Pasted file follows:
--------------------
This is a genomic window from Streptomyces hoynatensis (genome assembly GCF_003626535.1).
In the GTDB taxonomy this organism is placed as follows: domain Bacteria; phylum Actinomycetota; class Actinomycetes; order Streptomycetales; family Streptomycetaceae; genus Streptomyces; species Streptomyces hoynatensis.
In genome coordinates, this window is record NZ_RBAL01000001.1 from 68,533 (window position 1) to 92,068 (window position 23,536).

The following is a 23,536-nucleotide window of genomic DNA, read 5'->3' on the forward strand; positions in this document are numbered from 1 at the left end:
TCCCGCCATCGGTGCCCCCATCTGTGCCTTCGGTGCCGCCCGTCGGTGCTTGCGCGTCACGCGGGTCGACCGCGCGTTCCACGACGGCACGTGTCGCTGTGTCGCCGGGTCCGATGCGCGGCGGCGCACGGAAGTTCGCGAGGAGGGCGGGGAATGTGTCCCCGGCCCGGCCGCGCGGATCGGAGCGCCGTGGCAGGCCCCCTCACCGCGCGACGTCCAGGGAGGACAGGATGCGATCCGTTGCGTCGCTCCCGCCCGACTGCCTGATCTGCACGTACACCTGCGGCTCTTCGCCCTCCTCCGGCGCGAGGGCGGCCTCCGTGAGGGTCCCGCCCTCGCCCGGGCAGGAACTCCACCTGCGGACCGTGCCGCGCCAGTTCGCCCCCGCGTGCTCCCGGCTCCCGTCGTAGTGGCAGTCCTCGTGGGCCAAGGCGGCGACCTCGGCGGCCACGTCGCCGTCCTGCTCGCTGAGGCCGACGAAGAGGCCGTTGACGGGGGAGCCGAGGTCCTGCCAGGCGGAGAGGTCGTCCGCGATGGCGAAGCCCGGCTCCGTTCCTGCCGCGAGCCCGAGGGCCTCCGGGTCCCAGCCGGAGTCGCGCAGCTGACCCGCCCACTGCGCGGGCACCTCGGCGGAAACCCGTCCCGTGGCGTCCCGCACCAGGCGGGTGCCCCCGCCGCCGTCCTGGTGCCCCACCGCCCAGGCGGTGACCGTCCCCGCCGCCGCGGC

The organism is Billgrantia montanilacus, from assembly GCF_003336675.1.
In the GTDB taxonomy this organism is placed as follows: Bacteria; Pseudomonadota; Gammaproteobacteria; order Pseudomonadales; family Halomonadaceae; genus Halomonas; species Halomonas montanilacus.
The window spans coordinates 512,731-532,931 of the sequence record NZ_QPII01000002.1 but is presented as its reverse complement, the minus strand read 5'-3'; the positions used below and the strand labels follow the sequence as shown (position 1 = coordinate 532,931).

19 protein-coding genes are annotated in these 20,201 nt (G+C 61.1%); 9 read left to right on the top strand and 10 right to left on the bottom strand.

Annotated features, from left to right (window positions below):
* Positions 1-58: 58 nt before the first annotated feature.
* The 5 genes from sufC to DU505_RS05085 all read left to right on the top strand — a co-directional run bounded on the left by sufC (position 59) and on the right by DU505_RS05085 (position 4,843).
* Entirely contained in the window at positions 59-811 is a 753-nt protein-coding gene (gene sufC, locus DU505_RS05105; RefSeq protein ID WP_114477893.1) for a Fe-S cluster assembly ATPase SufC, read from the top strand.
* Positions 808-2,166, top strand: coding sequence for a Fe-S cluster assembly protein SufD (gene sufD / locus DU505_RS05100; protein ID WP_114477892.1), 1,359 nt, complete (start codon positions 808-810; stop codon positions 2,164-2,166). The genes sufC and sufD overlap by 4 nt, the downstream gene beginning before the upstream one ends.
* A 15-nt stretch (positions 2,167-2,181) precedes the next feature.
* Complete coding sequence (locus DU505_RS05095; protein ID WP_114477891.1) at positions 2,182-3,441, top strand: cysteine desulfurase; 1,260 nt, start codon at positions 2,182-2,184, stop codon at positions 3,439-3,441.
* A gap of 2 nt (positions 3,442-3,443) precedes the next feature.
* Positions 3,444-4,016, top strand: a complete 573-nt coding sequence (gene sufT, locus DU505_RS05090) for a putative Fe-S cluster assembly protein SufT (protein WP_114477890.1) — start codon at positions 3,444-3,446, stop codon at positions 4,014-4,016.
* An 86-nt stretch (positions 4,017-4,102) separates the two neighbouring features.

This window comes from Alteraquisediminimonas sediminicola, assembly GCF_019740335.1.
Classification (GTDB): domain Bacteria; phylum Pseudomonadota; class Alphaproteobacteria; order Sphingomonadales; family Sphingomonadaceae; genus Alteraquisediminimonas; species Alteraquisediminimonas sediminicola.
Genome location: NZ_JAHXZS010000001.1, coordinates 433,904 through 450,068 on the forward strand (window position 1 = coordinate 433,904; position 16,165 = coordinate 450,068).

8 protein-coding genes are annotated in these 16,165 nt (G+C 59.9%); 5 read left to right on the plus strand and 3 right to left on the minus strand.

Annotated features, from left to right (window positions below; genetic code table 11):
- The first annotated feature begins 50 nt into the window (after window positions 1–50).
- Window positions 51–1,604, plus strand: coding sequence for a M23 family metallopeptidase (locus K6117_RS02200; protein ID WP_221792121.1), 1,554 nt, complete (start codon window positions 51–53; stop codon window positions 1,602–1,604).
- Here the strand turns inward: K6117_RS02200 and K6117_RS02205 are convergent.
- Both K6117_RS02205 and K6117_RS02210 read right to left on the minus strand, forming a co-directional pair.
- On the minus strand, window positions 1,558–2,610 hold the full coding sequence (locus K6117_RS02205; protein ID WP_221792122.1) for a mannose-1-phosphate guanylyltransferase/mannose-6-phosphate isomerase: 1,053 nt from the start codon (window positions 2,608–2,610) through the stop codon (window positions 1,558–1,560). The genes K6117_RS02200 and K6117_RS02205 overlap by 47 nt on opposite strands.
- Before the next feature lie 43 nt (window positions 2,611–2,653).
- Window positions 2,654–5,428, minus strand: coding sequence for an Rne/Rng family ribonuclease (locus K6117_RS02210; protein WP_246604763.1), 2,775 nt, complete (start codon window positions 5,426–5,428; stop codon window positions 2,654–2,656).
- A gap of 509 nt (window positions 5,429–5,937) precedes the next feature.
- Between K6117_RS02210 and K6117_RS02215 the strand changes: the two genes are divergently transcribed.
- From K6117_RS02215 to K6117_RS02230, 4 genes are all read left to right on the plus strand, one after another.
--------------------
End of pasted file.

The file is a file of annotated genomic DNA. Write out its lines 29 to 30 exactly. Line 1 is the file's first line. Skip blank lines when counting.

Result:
- On the minus strand, window positions 1,558–2,610 hold the full coding sequence (locus K6117_RS02205; protein ID WP_221792122.1) for a mannose-1-phosphate guanylyltransferase/mannose-6-phosphate isomerase: 1,053 nt from the start codon (window positions 2,608–2,610) through the stop codon (window positions 1,558–1,560). The genes K6117_RS02200 and K6117_RS02205 overlap by 47 nt on opposite strands.
- Before the next feature lie 43 nt (window positions 2,611–2,653).